Monday, May 20

(Claire Sun/Daily Bruin)
(Claire Sun/Daily Bruin)

(Courtesy of Dr. Abdelsalam Ahmed/McMaster University) A device created by UCLA researchers  generates electric signals from a person's movement. The device can monitor for signs of stillness that indicate the wearer might be in danger.
(Courtesy of Dr. Abdelsalam Ahmed/McMaster University) A device created by UCLA researchers  generates electric signals from a person's movement. The device can monitor for signs of stillness that indicate the wearer might be in danger.

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1.5.news.osteoperosis-01

(Nicole Anisgard Parra/Illustrations director)
(Nicole Anisgard Parra/Illustrations director)

(Jae Su/Daily Bruin)
(Jae Su/Daily Bruin)

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10.18.news.weedviews-01

The researchers studied the mechanisms behind fragile X syndrome, one of the most common genetic causes of autism. They identified and treated a neuron deficit, enabling mice with fragile X syndrome to learn a visual task as quickly as healthy mice. (Amy Dixon/Photo editor)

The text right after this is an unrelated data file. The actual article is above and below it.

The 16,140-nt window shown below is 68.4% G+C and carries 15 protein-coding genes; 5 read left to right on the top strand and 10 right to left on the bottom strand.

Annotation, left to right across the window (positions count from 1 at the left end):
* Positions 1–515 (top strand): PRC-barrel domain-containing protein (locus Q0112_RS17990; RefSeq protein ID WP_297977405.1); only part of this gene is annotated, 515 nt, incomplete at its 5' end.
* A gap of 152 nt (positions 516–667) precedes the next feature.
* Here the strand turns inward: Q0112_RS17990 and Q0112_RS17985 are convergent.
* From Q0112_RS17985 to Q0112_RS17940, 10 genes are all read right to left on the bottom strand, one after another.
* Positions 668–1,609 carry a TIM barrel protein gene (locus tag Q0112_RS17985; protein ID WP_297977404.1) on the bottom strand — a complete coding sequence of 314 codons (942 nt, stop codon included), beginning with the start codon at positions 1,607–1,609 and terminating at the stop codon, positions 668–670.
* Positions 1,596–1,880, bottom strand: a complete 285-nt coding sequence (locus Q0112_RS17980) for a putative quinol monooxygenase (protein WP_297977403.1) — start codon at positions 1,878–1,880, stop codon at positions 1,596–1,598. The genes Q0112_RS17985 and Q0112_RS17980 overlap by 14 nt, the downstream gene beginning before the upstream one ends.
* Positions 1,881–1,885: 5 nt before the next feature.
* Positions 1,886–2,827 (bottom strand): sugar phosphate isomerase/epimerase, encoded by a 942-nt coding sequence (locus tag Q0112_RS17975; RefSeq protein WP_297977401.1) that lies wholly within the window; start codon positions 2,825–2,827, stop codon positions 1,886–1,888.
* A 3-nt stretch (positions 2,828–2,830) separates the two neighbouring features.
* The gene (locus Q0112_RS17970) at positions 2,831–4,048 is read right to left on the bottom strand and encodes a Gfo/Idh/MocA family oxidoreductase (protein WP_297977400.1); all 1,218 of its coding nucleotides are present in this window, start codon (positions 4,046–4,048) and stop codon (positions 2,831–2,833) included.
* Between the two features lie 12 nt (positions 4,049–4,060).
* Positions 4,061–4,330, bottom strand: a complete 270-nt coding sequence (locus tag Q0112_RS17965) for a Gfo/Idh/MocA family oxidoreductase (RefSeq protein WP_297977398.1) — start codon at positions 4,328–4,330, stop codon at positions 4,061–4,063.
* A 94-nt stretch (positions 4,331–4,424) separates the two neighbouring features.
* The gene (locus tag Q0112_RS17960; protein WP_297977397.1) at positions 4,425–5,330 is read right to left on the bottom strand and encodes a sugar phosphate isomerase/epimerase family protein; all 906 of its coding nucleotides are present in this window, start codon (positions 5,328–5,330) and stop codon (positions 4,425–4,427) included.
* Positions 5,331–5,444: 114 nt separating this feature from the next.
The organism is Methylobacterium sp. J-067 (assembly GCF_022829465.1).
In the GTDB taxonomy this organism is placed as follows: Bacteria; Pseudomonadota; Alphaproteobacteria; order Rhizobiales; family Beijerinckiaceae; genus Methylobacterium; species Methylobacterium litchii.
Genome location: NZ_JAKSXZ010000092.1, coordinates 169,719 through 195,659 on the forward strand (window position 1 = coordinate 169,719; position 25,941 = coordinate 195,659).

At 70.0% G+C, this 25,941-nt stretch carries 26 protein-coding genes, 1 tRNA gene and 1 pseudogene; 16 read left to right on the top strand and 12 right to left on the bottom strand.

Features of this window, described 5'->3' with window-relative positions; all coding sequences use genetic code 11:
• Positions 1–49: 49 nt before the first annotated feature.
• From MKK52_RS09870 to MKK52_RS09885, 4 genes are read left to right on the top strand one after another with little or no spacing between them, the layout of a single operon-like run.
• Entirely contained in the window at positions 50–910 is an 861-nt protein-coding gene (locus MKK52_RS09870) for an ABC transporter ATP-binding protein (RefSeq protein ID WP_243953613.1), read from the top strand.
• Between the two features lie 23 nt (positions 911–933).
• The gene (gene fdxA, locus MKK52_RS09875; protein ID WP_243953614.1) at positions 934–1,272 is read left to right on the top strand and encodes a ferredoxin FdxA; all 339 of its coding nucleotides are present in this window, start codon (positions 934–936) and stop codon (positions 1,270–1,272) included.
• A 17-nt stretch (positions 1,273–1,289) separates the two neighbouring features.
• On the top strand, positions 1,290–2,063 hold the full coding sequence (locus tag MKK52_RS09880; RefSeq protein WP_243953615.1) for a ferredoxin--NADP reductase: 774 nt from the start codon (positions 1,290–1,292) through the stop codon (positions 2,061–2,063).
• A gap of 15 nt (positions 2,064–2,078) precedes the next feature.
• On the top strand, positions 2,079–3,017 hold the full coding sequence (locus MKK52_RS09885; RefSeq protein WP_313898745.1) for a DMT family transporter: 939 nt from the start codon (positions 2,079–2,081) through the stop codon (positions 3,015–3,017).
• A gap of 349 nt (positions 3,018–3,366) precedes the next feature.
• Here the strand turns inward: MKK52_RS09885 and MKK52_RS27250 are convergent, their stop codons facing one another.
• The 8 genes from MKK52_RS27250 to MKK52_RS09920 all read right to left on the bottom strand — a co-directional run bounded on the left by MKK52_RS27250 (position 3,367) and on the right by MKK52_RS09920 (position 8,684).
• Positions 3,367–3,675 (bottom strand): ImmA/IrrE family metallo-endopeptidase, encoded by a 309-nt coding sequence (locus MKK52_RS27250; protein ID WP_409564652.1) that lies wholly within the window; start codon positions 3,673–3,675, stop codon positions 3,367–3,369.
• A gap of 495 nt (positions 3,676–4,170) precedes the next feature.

UCLA researchers test potential autism treatment on mice

UCLA researchers successfully tested a potential treatment for visual deficiencies associated with autism by manipulating malfunctioning neurons in mice. The team of researchers studied the mechanisms behind fragile X syndrome, one of the most common genetic causes of autism and identified the deficit neurons that impaired the mice’s ability to process visual information. Read more...

The researchers studied the mechanisms behind fragile X syndrome, one of the most common genetic causes of autism. They identified and treated a neuron deficit, enabling mice with fragile X syndrome to learn a visual task as quickly as healthy mice. (Amy Dixon/Photo editor)